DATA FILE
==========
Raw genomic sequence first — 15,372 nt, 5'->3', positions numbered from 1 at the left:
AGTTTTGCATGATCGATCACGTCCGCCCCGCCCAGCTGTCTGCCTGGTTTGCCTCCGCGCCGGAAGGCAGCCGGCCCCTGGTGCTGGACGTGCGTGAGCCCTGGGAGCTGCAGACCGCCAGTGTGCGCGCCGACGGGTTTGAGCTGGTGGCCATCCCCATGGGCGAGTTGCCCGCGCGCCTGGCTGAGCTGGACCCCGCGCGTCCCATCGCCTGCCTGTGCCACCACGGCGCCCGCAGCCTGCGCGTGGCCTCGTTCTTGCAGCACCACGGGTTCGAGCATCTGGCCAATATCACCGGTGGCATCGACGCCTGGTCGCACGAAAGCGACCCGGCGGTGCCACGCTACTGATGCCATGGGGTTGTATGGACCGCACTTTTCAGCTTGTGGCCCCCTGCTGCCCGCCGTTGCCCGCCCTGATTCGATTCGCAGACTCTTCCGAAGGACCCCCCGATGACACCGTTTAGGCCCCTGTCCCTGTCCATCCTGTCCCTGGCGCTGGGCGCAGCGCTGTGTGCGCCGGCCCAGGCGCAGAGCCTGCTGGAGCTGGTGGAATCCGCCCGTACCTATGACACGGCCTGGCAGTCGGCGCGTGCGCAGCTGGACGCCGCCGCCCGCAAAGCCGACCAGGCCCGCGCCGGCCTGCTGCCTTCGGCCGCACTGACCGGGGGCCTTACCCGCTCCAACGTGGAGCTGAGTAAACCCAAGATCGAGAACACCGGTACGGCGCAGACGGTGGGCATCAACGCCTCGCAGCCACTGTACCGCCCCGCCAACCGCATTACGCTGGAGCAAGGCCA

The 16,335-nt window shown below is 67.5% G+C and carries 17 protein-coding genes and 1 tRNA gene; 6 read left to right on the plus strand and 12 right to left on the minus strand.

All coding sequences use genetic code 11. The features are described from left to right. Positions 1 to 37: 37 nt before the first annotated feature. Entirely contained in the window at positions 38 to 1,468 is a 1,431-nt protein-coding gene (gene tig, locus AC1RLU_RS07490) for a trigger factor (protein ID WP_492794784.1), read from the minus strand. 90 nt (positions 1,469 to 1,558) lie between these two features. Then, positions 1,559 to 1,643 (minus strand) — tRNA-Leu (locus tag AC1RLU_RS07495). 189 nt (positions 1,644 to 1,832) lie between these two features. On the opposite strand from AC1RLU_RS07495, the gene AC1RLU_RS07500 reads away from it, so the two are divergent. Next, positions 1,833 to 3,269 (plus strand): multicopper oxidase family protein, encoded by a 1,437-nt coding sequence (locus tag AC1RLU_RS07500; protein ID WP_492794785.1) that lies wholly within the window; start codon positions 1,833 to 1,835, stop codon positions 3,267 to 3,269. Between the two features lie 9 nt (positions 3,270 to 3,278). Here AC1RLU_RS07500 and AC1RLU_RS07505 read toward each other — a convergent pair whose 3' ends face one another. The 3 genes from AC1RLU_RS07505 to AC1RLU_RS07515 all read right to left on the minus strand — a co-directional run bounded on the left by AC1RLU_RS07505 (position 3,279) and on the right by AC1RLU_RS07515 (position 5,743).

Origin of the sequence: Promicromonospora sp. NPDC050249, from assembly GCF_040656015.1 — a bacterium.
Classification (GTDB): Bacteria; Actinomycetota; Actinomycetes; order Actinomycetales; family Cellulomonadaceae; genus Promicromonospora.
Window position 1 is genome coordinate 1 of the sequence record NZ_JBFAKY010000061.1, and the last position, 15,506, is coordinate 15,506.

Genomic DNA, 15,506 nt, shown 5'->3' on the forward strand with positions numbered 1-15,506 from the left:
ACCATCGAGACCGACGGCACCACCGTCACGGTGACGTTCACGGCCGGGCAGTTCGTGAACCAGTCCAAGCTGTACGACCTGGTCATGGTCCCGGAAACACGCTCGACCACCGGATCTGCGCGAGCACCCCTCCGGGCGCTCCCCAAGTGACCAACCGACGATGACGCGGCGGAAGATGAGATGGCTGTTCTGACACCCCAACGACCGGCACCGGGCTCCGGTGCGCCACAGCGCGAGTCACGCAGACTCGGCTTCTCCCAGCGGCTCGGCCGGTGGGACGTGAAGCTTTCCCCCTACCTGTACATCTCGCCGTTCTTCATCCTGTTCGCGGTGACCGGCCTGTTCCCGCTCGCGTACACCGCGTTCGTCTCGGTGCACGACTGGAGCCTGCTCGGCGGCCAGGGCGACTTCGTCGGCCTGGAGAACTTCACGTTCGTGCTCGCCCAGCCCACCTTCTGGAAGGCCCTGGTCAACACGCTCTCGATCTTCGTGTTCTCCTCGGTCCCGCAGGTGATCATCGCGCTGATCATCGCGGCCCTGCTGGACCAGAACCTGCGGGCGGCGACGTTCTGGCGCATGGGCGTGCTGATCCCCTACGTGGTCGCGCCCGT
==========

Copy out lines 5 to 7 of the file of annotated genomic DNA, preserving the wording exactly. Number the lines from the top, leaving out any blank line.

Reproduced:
Origin of the sequence: Promicromonospora sp. NPDC050249, from assembly GCF_040656015.1 — a bacterium.
Classification (GTDB): Bacteria; Actinomycetota; Actinomycetes; order Actinomycetales; family Cellulomonadaceae; genus Promicromonospora.
Window position 1 is genome coordinate 1 of the sequence record NZ_JBFAKY010000061.1, and the last position, 15,506, is coordinate 15,506.